The ‘IS’ in the title identifies this lens as having image stabilization. Not every sports photographer uses stabilization because it can slow down your shooting speed a bit, but it’s helpful to have the ability. For example, you might turn it on when shooting slower moments.

As for downsides, the biggest one for this lens is the fact that it’s just not that different from the models that have come before it. If you don’t want to spend the money on this newer model, you can get one of Canon’s previous 70-200mm f/2.8 lenses and get a similar experience.

My Verdict: The Canon EF 70-200mm f/2.8L lens is a great option if you need an all-around intermediate zoom lens that will work for most sports.

2. Tamron SP 150-600mm f/5-6.3 Di VC USD (Best Super-Telephoto)

  • Range: 150-600mm
  • Maximum Aperture: f/5.6 to f/6.3
  • Mount: Various

The range is the main draw to the Tamron 150-600mm lens. As a super-telephoto lens, this one will let you capture even the most distant plays. It’s great for shooting things like racing, where photographers usually have to sit further away from the action.

One of the main strengths of this lens is a smooth autofocus, which is essential if you’re shooting something like football or soccer where the subjects are constantly moving around the field.

The ‘VC’ in the title stands for ‘Vibration Compensation.’ Despite the different-sounding name, it means the same thing as Canon’s image stabilization. This feature includes multiple modes, letting you pick the right amount of stabilization.

A more understated advantage to this lens is that, as a third-party one, it’s available for multiple camera brands. You can buy versions for Nikon, Canon, or Sony mounts. This makes it more accessible than some other super-telephoto lenses that are only available to users of one brand.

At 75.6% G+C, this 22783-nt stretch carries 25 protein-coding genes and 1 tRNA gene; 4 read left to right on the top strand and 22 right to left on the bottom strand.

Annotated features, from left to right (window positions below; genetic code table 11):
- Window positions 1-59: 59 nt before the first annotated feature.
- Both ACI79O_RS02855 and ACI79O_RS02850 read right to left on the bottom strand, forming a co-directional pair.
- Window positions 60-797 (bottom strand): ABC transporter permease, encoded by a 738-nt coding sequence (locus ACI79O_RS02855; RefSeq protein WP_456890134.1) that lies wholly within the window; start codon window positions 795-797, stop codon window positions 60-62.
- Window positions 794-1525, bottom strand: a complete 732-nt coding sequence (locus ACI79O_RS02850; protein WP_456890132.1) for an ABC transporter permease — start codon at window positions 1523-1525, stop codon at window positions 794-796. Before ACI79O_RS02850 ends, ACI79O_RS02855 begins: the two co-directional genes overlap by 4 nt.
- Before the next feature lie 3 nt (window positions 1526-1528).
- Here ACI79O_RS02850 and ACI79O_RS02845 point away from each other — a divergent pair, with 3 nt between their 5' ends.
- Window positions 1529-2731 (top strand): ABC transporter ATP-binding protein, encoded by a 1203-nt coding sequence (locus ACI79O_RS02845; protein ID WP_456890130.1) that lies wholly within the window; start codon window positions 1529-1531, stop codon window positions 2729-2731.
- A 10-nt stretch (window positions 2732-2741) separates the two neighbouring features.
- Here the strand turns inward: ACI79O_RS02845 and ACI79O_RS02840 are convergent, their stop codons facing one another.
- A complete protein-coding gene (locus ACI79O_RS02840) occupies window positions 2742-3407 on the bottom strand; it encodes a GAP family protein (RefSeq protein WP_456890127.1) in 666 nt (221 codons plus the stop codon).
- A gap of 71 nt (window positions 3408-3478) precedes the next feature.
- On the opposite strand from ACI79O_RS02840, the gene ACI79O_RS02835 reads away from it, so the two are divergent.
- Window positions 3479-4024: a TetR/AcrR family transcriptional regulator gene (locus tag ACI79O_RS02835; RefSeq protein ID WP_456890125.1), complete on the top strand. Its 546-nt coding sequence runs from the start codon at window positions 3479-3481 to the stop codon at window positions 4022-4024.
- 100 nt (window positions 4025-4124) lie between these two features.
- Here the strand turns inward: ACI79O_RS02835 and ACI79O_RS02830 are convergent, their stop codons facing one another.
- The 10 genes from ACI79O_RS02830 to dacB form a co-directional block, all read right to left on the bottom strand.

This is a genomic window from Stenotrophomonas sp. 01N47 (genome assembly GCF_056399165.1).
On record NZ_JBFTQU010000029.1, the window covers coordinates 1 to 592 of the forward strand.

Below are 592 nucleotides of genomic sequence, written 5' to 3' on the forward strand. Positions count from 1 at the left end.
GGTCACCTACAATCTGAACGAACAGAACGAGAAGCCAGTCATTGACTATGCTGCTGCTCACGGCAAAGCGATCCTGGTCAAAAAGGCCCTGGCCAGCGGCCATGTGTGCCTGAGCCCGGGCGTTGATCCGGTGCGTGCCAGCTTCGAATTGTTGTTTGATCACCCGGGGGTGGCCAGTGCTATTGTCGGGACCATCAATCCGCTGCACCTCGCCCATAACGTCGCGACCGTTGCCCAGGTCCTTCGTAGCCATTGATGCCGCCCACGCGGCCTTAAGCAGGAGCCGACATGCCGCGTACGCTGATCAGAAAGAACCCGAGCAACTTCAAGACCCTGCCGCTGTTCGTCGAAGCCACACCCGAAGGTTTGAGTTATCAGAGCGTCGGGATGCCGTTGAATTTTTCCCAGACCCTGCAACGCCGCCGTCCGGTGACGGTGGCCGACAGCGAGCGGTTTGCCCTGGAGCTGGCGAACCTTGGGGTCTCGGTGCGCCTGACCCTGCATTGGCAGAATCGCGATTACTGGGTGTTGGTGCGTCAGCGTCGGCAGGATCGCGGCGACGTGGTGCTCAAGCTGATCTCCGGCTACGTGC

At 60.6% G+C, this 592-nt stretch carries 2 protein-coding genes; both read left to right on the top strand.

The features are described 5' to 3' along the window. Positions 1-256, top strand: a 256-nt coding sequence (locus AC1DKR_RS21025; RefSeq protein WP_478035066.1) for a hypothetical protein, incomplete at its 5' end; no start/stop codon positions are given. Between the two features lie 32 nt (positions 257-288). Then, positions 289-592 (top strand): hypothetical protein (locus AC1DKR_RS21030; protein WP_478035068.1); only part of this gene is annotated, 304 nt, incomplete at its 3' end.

Its primary disadvantage is the aperture. With a maximum aperture of f/5, and a zoomed-in aperture of f/6.3, you can say goodbye to the idea of low-light shooting or getting photos with the same sharpness offered by an f/2.8 lens.

My Verdict: If you need a versatile super-telephoto lens with smooth autofocus and zooming, the Tamron SP 150-600mm f/5-6.3 lens is your best bet.

3. Canon EF 24-70mm f/2.8L II USM (Best For Close-Range)

  • Range: 24-70mm
  • Maximum Aperture: f/2.8
  • Mount: Canon EF

Long-ranged lenses are great, but sometimes we have to shoot something closer. The Canon EF 24-70mm f/2.8L II lens excels in this area, and every sports photographer should have a lens covering this range. It’s arguably Canon’s best general-purpose lens.

The lens has great autofocus, which makes sense when considering its target market. This one isn’t just for sports photographers but also the many photojournalists using Canon’s full-frame cameras.

Like this lens’s larger 70-200mm relative, the build quality is good and includes weather sealing. Depending on what sports you shoot, this might be a necessity.

Another attribute that’s important for shooting sports is flare resistance. If you can’t shoot toward the sun without getting too much lens flare, you’ll have difficulty with many outdoor sports. Fortunately, this lens does that quite well.

You should be warned, however, that this lens has worse image quality at shorter focal distances. If you shoot a lot of really close shots, you might want to consider a lens that specializes in mainly that, instead.

My Verdict: The Canon EF 24-70mm f/2.8L II USM is one of Canon’s best general-purpose lenses, and is excellent for any sports photographer who uses a Canon and needs a shorter ranged option.

Final Thoughts

When shopping for a zoom lens for sports photography, there are many options. Hopefully, this list has helped you sort out the noise and determine which is the best for your needs.

If you still aren’t sure, you might want to also consider prime lenses. The difference is that a zoom lens has an adjustable focal range, while a prime lens has a fixed one. Many super-telephoto lenses, for example, are prime lenses.

What’s your go-to zoom lens? Were any lenses missed on this list? Tell us in the comments!